For the first time since 2008, economic alarm bells are ringing in China. Hard on the heels of a two-month stock market rout, the Chinese yuan lost nearly five percent of its value in just two days. The stock market might have rebounded, but the economy is still in trouble. Three and a half decades of easy profits from one-way bets on China's reintegration with the outside world have come to an end. China is now part and parcel of the global economy, and the normal laws of economic gravity apply in China, too. The first of those laws is that there's no such thing as a free lunch.
There is a financial crisis brewing in China, but the usual bugbears of the stock market, declining exports, and even the yuan crash are only appetizers, not the main course. The coming crisis has much more to do with demographic stagnation, capital flight, and the decision in 2013 to give the market a “decisive” role in China's economic development. These trends will combine over the next few years to make it increasingly difficult for administrators at all levels of the Chinese government to meet their financial obligations.
The problem in a nutshell is that as China develops into a middle-income country, the social demands placed on its government are rising faster than the country’s GDP. The recent slowdown in GDP growth has only exacerbated a long-standing trend. Social luxuries such as free public education, adequate health care, and old-age pensions are expensive, and as Americans and Europeans know all too well, their costs tend to rise faster than inflation. China's rapidly aging population will require more and more of these services in the future.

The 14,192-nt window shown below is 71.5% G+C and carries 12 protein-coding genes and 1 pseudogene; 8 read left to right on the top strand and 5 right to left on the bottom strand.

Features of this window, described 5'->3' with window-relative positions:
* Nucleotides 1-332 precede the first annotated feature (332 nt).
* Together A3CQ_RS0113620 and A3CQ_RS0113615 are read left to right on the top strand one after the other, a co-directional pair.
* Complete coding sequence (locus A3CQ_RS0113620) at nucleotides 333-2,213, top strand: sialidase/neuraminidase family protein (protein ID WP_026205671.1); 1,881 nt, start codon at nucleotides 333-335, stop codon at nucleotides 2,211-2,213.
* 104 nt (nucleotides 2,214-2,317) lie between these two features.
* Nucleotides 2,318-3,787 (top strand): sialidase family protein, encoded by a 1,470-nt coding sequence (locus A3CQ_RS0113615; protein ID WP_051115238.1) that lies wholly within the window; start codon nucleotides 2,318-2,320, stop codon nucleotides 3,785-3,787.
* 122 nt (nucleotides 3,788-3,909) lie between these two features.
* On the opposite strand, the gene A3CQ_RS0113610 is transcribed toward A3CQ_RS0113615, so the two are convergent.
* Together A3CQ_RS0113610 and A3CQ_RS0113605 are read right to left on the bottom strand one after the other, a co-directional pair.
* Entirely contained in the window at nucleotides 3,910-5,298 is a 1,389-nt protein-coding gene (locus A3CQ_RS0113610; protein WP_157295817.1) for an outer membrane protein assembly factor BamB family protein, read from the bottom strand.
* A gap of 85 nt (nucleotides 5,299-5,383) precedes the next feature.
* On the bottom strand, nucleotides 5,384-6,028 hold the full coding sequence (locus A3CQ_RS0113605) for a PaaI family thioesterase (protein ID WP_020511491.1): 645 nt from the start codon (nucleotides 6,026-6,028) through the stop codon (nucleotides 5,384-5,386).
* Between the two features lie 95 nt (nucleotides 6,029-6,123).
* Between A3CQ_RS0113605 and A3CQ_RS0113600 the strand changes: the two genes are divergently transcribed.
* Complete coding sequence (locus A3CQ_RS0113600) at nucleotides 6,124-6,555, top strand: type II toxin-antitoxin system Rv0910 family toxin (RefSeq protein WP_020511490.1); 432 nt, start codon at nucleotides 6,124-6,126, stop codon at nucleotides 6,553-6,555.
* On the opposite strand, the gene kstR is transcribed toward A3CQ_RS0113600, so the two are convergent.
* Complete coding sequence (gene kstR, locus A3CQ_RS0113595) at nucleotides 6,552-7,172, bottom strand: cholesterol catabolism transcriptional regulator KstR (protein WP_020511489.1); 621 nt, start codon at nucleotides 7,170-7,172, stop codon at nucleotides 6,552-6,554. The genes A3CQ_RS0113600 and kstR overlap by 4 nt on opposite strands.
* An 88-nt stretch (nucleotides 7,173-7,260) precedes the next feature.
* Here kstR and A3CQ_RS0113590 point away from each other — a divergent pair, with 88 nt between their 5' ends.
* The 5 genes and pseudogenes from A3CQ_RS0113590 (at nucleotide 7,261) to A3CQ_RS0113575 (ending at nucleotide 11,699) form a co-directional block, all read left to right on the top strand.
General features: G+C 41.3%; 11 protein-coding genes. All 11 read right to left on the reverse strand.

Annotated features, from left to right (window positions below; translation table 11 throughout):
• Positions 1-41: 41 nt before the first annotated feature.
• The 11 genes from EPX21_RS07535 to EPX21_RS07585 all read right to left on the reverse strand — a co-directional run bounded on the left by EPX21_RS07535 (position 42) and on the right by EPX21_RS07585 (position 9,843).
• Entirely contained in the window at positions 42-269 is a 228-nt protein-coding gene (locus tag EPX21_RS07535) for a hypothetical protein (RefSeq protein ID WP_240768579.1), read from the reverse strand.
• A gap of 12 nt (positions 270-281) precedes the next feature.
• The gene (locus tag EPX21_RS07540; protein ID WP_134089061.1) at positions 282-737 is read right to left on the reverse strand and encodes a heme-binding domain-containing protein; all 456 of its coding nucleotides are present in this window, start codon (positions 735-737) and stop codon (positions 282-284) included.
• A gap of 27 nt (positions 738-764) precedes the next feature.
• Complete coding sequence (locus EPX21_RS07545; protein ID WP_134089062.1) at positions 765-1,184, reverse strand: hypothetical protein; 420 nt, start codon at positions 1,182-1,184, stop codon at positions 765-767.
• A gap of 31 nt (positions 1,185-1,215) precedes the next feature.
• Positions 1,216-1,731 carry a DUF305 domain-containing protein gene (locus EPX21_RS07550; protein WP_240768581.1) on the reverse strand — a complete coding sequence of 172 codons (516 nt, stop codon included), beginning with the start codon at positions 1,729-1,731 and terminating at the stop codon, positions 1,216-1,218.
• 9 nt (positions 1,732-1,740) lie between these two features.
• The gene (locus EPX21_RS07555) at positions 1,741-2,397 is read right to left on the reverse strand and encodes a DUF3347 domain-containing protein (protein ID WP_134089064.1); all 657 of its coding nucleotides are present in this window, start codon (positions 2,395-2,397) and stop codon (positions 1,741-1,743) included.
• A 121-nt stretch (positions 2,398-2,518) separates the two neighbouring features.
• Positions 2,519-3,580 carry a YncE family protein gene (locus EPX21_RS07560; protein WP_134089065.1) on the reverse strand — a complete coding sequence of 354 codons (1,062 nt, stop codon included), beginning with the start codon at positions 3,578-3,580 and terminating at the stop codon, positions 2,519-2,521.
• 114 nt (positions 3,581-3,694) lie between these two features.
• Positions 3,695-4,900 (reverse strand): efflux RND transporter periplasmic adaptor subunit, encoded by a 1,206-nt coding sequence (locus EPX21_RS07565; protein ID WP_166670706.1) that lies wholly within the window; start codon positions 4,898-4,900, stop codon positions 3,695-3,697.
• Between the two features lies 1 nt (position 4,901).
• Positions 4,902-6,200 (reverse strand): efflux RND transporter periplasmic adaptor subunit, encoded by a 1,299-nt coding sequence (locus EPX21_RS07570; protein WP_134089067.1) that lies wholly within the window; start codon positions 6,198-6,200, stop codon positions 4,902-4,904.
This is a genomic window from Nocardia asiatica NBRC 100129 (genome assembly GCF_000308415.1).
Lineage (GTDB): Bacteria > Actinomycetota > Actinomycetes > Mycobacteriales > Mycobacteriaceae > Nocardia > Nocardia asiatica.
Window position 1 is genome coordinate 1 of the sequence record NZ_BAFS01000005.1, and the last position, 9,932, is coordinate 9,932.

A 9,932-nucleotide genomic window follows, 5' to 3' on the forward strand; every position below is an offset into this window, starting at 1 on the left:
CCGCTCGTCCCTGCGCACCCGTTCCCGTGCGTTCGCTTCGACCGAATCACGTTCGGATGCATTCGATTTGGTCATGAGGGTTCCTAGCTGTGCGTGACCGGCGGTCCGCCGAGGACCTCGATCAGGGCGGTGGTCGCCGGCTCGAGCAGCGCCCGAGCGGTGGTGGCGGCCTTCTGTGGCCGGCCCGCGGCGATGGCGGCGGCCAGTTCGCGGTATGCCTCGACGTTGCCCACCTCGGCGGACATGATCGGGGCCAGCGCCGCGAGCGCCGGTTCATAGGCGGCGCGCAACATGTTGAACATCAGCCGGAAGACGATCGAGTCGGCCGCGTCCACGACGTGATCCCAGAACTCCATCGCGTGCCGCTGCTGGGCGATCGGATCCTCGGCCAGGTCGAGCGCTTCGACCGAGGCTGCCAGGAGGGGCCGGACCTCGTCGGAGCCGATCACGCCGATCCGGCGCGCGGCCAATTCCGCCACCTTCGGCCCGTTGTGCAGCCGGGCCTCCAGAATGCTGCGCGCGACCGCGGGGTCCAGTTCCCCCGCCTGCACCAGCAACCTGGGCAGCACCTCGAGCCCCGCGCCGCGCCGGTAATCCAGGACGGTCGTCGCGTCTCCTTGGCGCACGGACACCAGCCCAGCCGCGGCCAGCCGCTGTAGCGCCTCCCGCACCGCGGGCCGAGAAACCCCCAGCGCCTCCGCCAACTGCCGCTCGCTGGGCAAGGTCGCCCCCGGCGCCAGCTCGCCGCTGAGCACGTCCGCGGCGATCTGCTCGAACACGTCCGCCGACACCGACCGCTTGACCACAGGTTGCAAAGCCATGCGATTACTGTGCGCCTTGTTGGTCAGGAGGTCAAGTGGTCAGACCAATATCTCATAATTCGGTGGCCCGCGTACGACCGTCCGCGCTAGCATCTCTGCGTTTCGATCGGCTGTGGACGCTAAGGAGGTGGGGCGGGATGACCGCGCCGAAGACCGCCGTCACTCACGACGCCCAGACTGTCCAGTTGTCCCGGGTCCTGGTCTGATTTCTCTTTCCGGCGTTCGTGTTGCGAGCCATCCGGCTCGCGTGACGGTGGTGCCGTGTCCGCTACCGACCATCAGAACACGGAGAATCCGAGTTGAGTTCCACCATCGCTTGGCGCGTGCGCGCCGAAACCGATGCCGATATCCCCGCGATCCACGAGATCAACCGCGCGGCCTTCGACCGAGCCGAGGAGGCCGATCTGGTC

THE TAXMAN COMETH
So far, China has kept up with expanding budgetary demands through improved tax efficiency and large-scale asset sales. These are both one-time fixes. In 2008–09, China restructured its value-added and corporate income taxes, reducing most headline tax rates while improving the efficiency of collection. Revenues from these
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